Amie Kaufman and Jay Kristoff are back at it again with Aurora Rising, the first in a new young adult (YA) sci-fi series titled The Aurora Cycle. I’m a sucker for ragtag groups of unlikely heroes coming together, especially when it’s executed brilliantly. Most times it can be a recipe for disaster. Things can go horribly wrong while juggling multiple POVs, crafting a compelling story, and dealing with larger-than-life personalities. But sometimes the author or in this case, authors, get it oh, so right.
In Aurora Rising, Earth as we know it has expanded its reach into space. It’s the year 2380 and humans are living amongst the stars while creating alliances and enemies with several alien species. We first meet a cadet named Tyler Jones on the cusp of graduation into the Terran Defense Force. This Golden Boy sits at the top of his class, but before he can select the crew of his dreams at graduation, Tyler gets caught up in an impromptu rescue mission and saves Aurora Jie-Lin O’Malley from an overly long cryo-sleep. Tyler misses the ceremony and discovers that the class rejects will now serve under him in Squad 312. Lost dreams and bruised egos are quickly ejected into space when the squad’s first mission becomes intertwined with Aurora’s unknown past and complicated future. And as the story goes, the fate of the galaxy now resides in the hands of this intergalactic band of misfits featuring:
- Tyler on point as dashing leader,
- Scarlett, the sarcastic twin sister and diplomat,
- Catherine, serving as feisty best friend and pilot,
- Finian, the genius gearhead,
- Zila, the reserved scientist,
- and Kaliis, a brooding weapons and military expert.
If you’re looking for complicated schemes or a technical breakdown of how Finian can literally hack into anything, you will not find it here. Aurora Rising is all about the plot, baby. There’s no time for details which will only cause space friction (a totally real thing) and slow our heroes down. I admire the simplistic touch with which the authors created each scene, with most of the action taking place on floating space stations or aboard Squad 312’s Longbow. They give enough detail for the reader to understand where our characters are without getting inundated with the complexities of life in space. Reading this book was good ole futuristic fun and any exhaustive explanations would’ve been a black hole sucking the life force out of the story.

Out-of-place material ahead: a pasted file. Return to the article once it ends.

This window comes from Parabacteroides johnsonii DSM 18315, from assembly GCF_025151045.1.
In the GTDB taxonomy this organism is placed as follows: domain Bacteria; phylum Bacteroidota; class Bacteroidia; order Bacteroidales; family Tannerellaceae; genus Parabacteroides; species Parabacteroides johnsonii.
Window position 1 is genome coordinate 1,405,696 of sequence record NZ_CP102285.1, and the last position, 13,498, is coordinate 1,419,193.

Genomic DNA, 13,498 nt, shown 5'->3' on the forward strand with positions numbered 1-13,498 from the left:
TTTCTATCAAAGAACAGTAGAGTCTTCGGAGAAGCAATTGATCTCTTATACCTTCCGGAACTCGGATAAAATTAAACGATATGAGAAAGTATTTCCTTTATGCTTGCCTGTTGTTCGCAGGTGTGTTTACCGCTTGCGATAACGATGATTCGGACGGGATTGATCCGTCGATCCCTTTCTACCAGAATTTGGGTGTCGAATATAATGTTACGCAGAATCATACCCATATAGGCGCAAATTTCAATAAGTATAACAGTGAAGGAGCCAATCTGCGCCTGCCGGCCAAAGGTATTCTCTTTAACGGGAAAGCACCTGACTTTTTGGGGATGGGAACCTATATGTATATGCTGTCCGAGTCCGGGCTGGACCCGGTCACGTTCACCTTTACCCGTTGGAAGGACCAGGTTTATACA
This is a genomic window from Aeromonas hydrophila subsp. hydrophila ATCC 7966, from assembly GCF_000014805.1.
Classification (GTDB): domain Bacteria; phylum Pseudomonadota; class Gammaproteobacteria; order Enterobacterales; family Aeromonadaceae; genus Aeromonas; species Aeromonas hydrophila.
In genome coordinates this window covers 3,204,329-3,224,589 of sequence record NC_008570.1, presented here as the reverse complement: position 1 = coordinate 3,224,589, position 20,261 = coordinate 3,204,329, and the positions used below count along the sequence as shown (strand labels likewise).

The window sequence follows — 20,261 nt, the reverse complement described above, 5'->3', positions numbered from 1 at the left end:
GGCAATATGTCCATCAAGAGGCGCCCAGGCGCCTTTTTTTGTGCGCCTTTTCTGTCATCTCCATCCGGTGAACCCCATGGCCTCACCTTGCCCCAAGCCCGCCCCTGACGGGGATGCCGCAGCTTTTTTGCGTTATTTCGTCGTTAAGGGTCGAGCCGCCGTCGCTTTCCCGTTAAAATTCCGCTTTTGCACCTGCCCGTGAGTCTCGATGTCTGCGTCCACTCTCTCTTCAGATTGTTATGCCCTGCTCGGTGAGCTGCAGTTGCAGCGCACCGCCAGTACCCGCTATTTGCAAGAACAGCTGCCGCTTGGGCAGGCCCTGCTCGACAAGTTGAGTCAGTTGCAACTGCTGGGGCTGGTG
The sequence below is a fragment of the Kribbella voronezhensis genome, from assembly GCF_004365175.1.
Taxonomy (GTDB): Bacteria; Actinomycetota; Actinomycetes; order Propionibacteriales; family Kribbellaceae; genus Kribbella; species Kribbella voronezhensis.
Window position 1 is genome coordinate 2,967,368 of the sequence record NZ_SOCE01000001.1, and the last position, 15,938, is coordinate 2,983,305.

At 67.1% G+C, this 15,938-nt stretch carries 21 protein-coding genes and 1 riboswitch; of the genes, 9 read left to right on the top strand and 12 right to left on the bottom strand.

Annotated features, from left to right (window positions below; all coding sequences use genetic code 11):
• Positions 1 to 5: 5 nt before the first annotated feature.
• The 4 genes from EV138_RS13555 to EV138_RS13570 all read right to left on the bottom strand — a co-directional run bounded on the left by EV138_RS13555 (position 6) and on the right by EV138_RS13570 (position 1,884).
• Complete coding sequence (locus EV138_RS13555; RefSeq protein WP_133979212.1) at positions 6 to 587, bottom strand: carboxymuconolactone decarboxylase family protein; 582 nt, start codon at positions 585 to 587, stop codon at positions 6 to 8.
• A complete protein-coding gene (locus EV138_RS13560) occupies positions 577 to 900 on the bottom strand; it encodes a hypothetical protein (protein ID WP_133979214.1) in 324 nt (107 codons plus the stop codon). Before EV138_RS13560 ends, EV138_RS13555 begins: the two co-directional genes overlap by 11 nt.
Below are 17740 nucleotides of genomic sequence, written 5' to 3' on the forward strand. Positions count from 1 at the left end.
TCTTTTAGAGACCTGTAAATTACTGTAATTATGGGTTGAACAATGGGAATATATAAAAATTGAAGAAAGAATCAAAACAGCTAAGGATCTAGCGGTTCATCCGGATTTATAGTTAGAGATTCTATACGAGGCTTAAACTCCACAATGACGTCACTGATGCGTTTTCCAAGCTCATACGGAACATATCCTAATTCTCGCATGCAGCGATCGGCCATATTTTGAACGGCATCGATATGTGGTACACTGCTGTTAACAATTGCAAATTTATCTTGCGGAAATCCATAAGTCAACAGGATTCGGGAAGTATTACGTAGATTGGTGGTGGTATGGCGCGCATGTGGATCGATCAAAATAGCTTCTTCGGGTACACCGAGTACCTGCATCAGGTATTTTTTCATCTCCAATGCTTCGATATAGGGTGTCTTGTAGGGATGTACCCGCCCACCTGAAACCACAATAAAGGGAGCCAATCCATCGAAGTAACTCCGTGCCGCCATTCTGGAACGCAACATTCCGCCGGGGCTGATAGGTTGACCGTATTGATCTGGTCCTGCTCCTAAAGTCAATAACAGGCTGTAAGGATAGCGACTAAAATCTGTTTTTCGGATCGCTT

The characters are out of this world. At first glance, they seem to fit into neat tropes, but I was surprised by their depth and the subtle ways they rejected cliches. I found myself moving through each POV easily and genuinely cared to understand how each character was participating in the story. The POVs were crafted with purpose and featured engaging dialogue that kept the plot moving ever forward. Somehow the placement of Scarlett’s sarcastic comments or Kaliis’ somber promises hit the mark each time. My one and only real complaint is that I wanted more Zila. Our adorable introvert is ever-present, but her dialogue is minimal even in her dedicated chapters. This was probably done to portray Zila’s lack of emotional depth by limiting her personality. However, I felt the void left behind from her limited perspective. As one of our diverse characters, I hope to see her shine brighter in the sequel.
The quality of the YA genre varies so wildly that I never know what I’m getting into, but Aurora Rising stands out. The level of care that crafted each character was astonishing. The sequence of events flowed without lulls or miscellaneous information weighing down the adventure. I can only describe my entire reading experience as enjoyable and effortless. I put myself on guard, expecting the worst, and instead ended up with one of the best.
The book’s secret sauce has to be the tag-team effort put forth by dynamic duo Amie Kaufman and Jay Kristoff. Their minds must be connected on an intergalactic plane with an otherworldly muse. While I can’t unravel these authors’ secrets, I can tell you this book is worth the time. Squad 312 created an adventure that adults won’t want to miss out on. So don’t delay and grab an open seat on the Longbow’s next departure.
Rating: Aurora Rising – 9.0/10